People with Mental Health Problems

If you become unwell with a mental illness, you may need treatment. Sometimes, when people are very unwell, they are unable or unwilling to consent to treatment.

In some cases if you are unwell you may be given treatment that is considered to be in your best interest, although at that time you did not want it. The Mental Health Act has been developed to make sure people are treated in the most appropriate way at all times.

You may find it helpful to write an Advance Statement when you are well, stating how you would like to be treated if you become ill in future. Anyone who makes decisions about your treatment, like doctors or a Tribunal, should read your Advance Statement and consider your wishes.

An Advance Statement is not a guarantee that your wishes will be followed, but it is a guarantee that they will be taken into account. An Advance Statement should be witnessed and signed by a health or care professional.

It's a good idea to review your Advance Statement every 6 or 12 months to make sure it's up to date.

More information

Named Person

If you need treatment under the Mental Health (Care and Treatment) (Scotland) Act 2003 you can choose someone to act in your interest. This person is called a Named Person and they can make important decisions about your care if you are unable to decide yourself. You can choose your own Named Person but not a professional involved in your care. If you don't choose, a carer or relative becomes your Named Person.

More information about Named Persons

Welfare Guardianship

Welfare Guardianship refers to a court appointed guardian who can make decisions on behalf of any adult who has been assessed as "lacking capacity". This assessment is carried out by a doctor who has deemed that the adult is unable to make decisions about their own welfare. The Guardian is permitted to make decisions about various welfare issues, including where a person lives, as well as their personal and medical care. Welfare Guardianship differs from Power of Attorney in that the order is granted after the adult has been assessed as lacking capacity; the adult does not instruct the appointment of the Guardian. A Welfare Guardian can be a relative, friend, carer or even the local authority. The law that sets out the role and responsibilities of guardians is the Adults with Incapacity (Scotland) Act 2000.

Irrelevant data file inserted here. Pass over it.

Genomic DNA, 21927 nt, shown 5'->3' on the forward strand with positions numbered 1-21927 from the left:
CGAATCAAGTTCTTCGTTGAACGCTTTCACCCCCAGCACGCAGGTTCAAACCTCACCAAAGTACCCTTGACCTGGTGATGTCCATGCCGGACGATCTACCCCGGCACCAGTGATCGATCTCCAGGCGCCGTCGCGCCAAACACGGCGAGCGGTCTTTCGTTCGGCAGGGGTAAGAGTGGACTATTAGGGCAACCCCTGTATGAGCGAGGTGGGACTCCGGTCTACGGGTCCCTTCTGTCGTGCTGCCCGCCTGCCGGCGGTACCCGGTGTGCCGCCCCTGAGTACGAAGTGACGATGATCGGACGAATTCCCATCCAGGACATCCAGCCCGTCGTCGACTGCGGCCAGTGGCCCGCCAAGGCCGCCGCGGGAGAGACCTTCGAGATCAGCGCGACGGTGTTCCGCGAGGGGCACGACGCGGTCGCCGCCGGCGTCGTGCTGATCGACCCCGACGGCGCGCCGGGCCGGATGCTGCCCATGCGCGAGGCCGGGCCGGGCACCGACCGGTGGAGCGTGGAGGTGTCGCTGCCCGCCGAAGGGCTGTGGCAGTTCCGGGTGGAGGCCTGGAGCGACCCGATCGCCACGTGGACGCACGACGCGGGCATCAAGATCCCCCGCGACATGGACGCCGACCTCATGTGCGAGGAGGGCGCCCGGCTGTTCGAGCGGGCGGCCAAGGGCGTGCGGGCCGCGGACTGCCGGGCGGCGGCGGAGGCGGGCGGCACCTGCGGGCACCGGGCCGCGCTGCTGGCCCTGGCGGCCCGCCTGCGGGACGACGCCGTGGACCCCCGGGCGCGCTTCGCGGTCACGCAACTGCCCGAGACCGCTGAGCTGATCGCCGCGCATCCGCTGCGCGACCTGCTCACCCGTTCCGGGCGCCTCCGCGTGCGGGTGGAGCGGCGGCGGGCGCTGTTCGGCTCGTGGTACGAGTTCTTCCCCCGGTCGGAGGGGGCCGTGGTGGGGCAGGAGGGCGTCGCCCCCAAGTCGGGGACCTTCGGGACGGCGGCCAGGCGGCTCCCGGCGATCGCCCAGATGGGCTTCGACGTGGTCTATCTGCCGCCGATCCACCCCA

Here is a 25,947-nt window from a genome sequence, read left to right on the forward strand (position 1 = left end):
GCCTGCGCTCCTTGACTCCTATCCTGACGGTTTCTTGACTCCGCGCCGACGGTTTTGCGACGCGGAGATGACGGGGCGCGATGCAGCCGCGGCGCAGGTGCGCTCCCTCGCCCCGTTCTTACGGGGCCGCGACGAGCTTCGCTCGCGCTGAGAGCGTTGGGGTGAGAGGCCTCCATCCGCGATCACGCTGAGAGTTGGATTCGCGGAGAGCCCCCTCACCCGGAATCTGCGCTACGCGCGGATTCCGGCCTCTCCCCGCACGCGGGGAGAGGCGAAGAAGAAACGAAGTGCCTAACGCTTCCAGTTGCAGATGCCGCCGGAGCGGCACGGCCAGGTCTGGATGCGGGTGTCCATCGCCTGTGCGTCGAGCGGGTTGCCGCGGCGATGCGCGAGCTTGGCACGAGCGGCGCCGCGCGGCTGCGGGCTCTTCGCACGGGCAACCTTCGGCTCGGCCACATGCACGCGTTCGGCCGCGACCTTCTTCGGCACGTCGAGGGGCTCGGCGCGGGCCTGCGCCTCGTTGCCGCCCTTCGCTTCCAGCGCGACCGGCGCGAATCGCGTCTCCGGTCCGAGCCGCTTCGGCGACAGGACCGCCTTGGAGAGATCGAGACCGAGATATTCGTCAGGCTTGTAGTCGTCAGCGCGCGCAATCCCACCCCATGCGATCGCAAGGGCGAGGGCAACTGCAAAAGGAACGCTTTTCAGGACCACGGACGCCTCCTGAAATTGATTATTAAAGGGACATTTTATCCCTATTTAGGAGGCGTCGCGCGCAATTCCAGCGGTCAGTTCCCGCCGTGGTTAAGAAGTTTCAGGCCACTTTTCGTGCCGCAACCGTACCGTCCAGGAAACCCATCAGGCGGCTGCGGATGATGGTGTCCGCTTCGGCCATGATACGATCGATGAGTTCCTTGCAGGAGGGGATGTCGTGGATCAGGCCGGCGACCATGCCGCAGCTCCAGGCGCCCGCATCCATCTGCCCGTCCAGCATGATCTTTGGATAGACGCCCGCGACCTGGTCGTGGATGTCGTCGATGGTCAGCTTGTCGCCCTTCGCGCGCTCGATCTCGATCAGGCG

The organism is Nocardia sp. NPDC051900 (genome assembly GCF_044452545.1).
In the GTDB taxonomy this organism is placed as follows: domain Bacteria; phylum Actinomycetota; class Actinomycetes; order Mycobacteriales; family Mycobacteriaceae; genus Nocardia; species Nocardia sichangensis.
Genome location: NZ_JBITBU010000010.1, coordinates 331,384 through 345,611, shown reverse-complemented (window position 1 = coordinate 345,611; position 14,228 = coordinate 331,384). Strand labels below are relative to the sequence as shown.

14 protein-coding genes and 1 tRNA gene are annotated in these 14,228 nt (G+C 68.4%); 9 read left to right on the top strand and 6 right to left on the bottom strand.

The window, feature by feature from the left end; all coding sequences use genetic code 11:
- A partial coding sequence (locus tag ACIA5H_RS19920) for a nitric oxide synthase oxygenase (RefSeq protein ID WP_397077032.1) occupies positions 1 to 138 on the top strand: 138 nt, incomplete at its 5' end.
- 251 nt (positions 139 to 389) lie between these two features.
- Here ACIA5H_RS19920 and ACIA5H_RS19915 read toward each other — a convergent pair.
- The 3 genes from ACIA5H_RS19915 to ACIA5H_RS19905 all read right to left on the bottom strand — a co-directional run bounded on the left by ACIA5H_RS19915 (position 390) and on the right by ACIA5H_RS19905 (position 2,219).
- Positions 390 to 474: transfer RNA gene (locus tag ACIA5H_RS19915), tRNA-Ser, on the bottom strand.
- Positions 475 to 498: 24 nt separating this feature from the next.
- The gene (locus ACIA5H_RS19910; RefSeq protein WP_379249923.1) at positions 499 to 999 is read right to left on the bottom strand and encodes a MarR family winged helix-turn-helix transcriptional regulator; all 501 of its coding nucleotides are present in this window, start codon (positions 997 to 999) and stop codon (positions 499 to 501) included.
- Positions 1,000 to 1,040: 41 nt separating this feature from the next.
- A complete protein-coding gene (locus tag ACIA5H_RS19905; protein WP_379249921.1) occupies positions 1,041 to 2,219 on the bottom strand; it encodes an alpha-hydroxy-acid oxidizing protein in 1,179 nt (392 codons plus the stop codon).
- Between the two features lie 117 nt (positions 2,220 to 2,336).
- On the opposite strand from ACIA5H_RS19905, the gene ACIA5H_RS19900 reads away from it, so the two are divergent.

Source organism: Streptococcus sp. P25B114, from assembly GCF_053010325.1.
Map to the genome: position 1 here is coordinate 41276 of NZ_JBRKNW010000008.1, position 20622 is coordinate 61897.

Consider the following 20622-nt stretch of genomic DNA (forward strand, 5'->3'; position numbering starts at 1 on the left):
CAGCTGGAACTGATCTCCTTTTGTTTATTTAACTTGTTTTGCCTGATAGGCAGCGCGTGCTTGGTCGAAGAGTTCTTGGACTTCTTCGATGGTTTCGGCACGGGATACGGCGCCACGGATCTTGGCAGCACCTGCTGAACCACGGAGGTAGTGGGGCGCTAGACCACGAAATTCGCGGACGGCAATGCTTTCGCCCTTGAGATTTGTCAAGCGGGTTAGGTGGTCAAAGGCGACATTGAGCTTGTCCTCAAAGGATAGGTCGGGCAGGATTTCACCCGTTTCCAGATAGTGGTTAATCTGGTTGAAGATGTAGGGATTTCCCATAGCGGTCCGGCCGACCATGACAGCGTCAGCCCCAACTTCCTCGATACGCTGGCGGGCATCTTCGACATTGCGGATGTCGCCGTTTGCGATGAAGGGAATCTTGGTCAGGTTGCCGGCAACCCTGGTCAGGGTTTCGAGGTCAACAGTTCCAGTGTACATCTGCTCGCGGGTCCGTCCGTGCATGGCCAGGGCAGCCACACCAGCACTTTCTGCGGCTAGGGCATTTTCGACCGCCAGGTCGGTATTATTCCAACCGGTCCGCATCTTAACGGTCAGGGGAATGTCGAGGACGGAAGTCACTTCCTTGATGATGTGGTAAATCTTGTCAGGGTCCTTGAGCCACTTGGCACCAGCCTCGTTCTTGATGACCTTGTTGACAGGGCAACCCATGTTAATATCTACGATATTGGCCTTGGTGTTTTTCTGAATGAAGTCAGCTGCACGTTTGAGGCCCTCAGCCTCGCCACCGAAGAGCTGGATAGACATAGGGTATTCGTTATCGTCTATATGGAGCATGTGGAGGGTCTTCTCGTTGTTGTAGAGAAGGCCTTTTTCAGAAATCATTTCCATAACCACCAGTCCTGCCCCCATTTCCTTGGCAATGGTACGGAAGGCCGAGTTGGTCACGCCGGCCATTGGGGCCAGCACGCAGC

What does mental capacity mean?

Mental capacity is the ability to make decisions for yourself about a particular matter. Having "capacity" means having the ability to understand and retain information relating to the decision, understanding the consequences of any choice you make, taking that information into account, and being able to communicate your wishes.